Roaring Twenties and Roosevelt's New Deal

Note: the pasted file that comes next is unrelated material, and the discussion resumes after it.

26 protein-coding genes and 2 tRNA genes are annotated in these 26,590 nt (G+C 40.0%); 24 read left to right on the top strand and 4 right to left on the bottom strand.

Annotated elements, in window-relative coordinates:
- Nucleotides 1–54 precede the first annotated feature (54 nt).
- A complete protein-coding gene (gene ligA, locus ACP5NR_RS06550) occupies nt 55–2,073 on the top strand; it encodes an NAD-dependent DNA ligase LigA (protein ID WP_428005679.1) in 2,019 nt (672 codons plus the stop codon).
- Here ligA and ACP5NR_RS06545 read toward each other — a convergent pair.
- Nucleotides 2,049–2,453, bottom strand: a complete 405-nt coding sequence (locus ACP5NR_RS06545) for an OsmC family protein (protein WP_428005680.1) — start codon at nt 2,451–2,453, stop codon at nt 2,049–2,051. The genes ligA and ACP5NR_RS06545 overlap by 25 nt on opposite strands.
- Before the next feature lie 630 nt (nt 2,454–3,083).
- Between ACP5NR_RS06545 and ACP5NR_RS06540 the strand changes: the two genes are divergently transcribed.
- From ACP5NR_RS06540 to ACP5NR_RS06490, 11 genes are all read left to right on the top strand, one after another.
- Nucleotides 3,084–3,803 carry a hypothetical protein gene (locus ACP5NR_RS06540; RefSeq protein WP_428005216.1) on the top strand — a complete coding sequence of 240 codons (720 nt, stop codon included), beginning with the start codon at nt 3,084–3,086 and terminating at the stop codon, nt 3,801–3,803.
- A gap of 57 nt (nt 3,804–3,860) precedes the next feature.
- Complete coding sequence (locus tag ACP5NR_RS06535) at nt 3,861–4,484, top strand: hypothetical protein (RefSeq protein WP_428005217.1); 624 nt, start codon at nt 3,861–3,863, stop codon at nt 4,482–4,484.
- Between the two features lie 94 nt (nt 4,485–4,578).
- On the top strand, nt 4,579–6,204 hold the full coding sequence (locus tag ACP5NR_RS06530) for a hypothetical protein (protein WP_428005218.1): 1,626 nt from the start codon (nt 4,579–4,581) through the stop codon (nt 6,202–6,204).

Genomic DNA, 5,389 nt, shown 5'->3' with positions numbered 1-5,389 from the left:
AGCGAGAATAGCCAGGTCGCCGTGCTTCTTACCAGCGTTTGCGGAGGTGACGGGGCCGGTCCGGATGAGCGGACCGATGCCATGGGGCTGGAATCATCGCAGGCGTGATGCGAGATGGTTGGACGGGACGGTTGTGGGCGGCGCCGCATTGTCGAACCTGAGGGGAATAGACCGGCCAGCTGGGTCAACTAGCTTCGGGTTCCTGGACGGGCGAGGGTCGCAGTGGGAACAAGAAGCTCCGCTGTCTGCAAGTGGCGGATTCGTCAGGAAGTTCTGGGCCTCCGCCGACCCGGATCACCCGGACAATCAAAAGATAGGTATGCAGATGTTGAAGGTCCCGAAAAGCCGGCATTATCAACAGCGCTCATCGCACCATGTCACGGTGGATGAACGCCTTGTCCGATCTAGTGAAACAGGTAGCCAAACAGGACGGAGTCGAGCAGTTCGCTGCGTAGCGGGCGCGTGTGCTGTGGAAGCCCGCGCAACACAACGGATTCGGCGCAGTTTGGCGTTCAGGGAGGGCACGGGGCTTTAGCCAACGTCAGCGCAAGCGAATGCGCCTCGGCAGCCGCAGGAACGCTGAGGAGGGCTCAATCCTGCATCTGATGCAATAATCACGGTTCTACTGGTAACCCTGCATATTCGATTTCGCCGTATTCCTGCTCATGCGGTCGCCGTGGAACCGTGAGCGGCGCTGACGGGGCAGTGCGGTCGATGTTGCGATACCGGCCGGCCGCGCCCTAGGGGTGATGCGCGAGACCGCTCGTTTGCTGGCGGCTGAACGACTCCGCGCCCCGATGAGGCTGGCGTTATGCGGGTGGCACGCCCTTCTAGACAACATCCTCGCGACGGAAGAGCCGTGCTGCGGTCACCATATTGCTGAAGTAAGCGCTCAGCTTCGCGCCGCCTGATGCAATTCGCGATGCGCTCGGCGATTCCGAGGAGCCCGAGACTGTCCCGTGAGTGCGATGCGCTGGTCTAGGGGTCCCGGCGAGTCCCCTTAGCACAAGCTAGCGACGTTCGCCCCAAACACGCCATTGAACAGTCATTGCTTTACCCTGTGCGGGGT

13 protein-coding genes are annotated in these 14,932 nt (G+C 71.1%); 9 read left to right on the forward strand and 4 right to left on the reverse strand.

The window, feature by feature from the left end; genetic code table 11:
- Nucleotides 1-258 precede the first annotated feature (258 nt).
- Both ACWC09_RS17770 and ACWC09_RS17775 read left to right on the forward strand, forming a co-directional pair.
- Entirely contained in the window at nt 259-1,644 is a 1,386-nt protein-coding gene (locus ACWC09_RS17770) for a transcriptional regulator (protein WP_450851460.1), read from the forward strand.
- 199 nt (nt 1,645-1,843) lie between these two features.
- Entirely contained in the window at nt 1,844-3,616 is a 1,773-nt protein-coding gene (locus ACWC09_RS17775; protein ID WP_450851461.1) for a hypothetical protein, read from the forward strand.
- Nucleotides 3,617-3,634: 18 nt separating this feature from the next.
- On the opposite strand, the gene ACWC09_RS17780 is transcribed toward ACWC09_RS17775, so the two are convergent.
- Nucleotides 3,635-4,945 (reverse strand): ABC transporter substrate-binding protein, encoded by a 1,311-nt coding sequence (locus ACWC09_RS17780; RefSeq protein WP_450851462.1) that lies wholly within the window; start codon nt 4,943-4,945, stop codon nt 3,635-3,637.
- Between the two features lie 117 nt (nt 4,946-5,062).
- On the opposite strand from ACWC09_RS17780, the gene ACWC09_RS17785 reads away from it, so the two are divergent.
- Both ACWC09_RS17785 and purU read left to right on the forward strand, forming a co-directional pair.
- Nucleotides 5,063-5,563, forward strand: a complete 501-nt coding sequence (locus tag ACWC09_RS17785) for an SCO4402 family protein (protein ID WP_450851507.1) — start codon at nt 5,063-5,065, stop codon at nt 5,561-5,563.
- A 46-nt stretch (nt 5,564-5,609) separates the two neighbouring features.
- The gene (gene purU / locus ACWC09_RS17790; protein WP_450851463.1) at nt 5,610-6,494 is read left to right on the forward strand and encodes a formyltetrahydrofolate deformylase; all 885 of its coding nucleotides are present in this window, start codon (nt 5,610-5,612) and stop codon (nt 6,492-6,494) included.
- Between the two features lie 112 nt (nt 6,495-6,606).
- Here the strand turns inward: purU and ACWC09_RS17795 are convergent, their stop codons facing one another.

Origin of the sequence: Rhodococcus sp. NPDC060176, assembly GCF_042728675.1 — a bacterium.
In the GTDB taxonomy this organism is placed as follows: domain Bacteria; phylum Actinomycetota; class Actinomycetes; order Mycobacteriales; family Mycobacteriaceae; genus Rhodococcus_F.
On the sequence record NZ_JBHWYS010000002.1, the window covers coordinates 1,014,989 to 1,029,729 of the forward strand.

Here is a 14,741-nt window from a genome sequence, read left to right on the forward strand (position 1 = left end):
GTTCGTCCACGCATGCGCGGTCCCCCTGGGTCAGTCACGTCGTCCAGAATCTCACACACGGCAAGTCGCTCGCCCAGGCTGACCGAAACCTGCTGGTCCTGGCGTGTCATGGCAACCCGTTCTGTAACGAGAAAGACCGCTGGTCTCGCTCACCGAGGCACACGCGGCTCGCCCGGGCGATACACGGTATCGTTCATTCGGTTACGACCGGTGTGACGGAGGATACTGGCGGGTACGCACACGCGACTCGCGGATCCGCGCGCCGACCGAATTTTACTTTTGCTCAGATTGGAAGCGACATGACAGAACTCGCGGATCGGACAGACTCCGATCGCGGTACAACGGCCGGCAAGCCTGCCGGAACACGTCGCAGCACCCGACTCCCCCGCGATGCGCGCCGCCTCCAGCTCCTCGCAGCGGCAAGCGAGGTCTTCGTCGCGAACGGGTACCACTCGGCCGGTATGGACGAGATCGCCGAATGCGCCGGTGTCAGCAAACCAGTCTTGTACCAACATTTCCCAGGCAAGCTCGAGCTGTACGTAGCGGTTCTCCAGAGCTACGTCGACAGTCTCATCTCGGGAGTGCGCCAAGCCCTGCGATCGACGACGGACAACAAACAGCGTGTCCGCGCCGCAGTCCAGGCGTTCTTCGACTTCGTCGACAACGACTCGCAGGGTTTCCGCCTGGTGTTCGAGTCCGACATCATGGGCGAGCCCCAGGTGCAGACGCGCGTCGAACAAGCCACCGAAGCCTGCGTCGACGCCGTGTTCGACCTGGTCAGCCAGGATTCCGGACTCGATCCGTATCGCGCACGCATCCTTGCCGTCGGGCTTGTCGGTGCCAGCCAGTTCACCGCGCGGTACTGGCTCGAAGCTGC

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The 1920s were an age of dramatic social and political change. For the first time, more Americans lived in cities than on farms. The Roaring Twenties is a term sometimes used to refer to the 1920s, characterizing the decade's distinctive cultural edge in America, Berlin, Paris, London and many other major cities during a period of sustained economic prosperity. Normalcy returned to politics in the wake of the-emotional patriotism during World War I, jazz music blossomed, and the flapper redefined modern womanhood.The nation’s total wealth doubled between 1920 and 1929, and this economic growth swept many Americans into an affluent but unfamiliar “consumer society.” Economically, the era saw the large-scale diffusion and use of automobiles, telephones, motion pictures, and electricity, unprecedented industrial growth, accelerated consumer demand and aspirations, and significant changes in lifestyle and culture. The media focused on celebrities, especially sports heroes and movie stars, as cities rooted for their home team and filled the new cinemas and stadiums. In many major countries women were given the right to vote for the first time. Finally the Wall Street Crash of 1929 ended the era, as the Great Depression set in worldwide, bringing years of worldwide hardship. Another cultural controcersey of the 1920’s was a conflict over the ploace of religion in contemporary society. Fundamentalists insited the Bible was to be interpreted literally. They really opposed the teachings of Charles Darwin, whose theory of evolution had openly challenged the biblical story of the Creation. In March 1925, the legislature adoped a measure making it illegal for any public school teacher “to teach any theory that denies the story of the divine creation of man as taught in the Bible.” The Tennessee law caught the attention of the American Civil Liberties Union, founded in 1917 to defend pacifists, radicals, and conscientious objectors during World War I. The ACLU decided to...
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